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    In this study the influence of tree’s age, location (i.e. latitude and altitude) and soil conditions (i.e. pH, humus content, carbon to nitrogen ratio, cation exchange capacity and percent base saturation) on tree allometry was investigated. The data was collected from 22 Norway spruce (Picea abies L. Karst) plantations located in Eastern Carpathians of Romania, aged between 4 and 15. From each plantation a soil sample and 10 trees were collected for soil chemical properties and biomass measurements, respectively. Root collar diameter (RCD) and height (H) based allometric equations were developed for total tree and vegetative organs of the tree (i.e. stem, branches, needles and roots). Furthermore, the interaction between the standardised residuals of these models and the tested factors was analysed. In order to account for the random effect of the clustered data, the mixed-effect modelling procedure was used. The results have shown no influence of these factors (age, location and soil conditions) on RCD based models, except for branches biomass model which was linked to soil carbon/nitrogen ratio. The H based models, however, were significantly influenced by latitude and soil cation exchange capacity as a consequence of H/RCD ratio change with these factors. The trees were more likely to allocate more to height growth when growing in higher latitudes or on soils with higher values of cation exchange capacity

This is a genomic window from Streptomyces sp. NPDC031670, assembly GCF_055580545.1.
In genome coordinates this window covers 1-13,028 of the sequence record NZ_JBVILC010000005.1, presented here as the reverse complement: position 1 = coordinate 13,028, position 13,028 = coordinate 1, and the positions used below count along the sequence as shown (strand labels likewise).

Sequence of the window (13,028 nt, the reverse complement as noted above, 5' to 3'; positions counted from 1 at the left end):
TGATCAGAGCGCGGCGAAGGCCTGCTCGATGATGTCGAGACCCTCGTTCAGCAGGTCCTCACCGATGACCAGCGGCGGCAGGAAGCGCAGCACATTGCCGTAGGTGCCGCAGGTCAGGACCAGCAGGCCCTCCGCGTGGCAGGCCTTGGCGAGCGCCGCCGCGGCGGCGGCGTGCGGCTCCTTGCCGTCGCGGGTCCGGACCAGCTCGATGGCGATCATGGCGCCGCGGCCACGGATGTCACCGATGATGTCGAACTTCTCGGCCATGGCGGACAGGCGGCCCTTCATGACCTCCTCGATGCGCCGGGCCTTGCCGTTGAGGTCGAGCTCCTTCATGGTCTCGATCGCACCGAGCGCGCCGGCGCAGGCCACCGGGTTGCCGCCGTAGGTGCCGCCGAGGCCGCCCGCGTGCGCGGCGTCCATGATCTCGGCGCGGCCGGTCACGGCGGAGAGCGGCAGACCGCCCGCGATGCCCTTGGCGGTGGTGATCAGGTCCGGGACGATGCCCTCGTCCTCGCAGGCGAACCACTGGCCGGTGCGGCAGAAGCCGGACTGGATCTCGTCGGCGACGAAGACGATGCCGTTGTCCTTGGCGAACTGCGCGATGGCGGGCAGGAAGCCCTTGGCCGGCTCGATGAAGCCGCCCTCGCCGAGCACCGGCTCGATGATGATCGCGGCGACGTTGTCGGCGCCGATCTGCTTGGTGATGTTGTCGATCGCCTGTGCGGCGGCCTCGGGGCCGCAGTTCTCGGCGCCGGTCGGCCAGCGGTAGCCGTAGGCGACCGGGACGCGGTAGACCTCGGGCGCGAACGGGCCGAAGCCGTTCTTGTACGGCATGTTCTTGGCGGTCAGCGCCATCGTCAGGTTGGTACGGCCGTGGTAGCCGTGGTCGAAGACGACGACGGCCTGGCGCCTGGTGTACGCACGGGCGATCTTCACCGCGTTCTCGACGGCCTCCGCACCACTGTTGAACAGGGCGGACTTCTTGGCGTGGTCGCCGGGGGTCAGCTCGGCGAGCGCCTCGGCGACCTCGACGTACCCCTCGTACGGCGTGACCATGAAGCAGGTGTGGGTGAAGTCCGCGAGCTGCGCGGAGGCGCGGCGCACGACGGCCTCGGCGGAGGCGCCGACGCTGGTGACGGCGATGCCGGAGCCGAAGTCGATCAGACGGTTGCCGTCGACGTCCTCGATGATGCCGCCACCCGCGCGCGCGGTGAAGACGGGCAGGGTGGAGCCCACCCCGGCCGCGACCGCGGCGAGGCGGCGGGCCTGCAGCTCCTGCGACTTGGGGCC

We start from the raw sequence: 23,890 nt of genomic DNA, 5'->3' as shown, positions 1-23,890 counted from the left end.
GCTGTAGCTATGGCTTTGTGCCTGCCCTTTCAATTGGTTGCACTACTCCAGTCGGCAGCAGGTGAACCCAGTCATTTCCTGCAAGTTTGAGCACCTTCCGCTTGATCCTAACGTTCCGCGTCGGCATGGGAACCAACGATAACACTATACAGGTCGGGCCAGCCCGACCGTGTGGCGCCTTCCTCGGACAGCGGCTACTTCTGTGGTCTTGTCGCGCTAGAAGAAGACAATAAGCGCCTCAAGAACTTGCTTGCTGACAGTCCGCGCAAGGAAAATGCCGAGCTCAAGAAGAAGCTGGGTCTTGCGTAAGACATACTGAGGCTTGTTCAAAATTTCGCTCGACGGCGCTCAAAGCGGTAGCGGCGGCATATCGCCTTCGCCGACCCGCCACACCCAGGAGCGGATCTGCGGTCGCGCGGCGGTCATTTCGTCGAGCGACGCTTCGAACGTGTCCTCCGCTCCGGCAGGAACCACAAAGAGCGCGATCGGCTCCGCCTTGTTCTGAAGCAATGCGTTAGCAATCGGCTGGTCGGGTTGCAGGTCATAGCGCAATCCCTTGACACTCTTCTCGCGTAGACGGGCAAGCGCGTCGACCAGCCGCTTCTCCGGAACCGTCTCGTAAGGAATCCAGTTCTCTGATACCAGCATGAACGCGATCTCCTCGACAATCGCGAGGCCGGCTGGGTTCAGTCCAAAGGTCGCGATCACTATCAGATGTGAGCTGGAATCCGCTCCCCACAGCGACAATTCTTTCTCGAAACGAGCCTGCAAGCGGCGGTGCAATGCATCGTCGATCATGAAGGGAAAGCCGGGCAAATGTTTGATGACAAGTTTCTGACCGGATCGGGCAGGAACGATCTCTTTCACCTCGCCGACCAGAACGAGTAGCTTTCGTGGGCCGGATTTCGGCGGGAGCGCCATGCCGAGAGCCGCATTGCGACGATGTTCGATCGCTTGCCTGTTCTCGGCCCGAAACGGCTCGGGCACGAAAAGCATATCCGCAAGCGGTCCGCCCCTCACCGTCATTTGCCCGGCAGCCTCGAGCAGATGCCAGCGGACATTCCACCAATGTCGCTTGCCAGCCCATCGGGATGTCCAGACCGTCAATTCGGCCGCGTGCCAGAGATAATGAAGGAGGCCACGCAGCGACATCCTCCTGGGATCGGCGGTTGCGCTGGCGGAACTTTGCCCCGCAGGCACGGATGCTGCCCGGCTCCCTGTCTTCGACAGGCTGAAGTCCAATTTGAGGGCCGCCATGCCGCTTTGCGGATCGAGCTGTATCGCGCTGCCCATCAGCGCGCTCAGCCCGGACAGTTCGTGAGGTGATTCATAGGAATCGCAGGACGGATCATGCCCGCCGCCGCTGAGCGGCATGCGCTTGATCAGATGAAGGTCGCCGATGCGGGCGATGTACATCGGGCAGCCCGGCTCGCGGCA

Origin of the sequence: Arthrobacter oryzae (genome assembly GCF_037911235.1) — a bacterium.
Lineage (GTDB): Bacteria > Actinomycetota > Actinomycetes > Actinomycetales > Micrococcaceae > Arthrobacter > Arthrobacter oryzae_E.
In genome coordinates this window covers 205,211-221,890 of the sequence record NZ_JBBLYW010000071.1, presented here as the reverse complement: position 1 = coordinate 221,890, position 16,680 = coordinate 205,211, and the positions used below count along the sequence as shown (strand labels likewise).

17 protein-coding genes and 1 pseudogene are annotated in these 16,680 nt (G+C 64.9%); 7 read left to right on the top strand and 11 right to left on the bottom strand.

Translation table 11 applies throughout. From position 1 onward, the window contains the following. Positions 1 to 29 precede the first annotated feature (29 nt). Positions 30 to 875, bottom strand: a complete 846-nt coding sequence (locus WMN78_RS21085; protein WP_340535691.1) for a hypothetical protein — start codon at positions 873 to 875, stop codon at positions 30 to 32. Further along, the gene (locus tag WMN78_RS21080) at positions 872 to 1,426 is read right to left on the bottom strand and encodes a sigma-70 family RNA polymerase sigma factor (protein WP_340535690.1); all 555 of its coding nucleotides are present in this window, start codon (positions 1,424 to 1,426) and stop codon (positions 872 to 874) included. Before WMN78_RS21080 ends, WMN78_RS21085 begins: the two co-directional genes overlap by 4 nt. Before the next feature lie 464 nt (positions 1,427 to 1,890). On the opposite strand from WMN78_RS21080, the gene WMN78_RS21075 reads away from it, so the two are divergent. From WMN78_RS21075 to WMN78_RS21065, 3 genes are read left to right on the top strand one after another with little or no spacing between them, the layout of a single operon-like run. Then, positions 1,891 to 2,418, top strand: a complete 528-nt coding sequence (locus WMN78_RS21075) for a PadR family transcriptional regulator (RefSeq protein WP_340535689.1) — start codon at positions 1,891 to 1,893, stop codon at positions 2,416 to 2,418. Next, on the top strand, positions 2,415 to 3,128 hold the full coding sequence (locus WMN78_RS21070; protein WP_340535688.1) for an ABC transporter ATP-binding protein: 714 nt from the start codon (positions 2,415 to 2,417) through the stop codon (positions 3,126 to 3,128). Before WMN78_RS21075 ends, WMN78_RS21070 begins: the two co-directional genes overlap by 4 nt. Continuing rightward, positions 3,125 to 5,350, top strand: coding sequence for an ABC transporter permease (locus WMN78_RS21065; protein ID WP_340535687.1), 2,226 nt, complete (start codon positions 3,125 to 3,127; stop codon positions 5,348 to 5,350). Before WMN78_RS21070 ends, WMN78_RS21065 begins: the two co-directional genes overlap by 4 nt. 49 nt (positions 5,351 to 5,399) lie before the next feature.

Effects of Temperature Variations during Sintering of Metal Ceramic Tooth Prostheses Investigated Non-Destructively with Optical Coherence Tomography